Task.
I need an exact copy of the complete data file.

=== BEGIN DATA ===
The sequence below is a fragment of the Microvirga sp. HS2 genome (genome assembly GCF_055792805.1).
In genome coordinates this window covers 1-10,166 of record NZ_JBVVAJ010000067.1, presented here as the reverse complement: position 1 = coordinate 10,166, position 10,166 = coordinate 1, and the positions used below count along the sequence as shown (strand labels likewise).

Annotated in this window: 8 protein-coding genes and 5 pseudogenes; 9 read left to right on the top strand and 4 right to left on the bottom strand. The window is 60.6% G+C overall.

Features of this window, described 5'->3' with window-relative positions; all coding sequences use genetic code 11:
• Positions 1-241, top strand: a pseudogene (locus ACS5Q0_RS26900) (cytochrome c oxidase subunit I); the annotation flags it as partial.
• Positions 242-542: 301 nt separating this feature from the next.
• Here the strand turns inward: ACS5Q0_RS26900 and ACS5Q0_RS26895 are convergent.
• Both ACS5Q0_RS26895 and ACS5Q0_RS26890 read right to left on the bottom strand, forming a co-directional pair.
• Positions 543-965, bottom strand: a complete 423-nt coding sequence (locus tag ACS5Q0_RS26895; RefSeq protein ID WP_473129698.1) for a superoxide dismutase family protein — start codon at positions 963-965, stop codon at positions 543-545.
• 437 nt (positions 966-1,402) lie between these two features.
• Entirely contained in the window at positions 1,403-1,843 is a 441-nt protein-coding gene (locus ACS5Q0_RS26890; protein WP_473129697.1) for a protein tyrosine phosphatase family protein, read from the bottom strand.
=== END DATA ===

The sequence below is a fragment of the Microvirga sp. HS2 genome (genome assembly GCF_055792805.1).
In genome coordinates this window covers 1-10,166 of record NZ_JBVVAJ010000067.1, presented here as the reverse complement: position 1 = coordinate 10,166, position 10,166 = coordinate 1, and the positions used below count along the sequence as shown (strand labels likewise).

Annotated in this window: 8 protein-coding genes and 5 pseudogenes; 9 read left to right on the top strand and 4 right to left on the bottom strand. The window is 60.6% G+C overall.

Features of this window, described 5'->3' with window-relative positions; all coding sequences use genetic code 11:
• Positions 1-241, top strand: a pseudogene (locus ACS5Q0_RS26900) (cytochrome c oxidase subunit I); the annotation flags it as partial.
• Positions 242-542: 301 nt separating this feature from the next.
• Here the strand turns inward: ACS5Q0_RS26900 and ACS5Q0_RS26895 are convergent.
• Both ACS5Q0_RS26895 and ACS5Q0_RS26890 read right to left on the bottom strand, forming a co-directional pair.
• Positions 543-965, bottom strand: a complete 423-nt coding sequence (locus tag ACS5Q0_RS26895; RefSeq protein ID WP_473129698.1) for a superoxide dismutase family protein — start codon at positions 963-965, stop codon at positions 543-545.
• 437 nt (positions 966-1,402) lie between these two features.
• Entirely contained in the window at positions 1,403-1,843 is a 441-nt protein-coding gene (locus ACS5Q0_RS26890; protein WP_473129697.1) for a protein tyrosine phosphatase family protein, read from the bottom strand.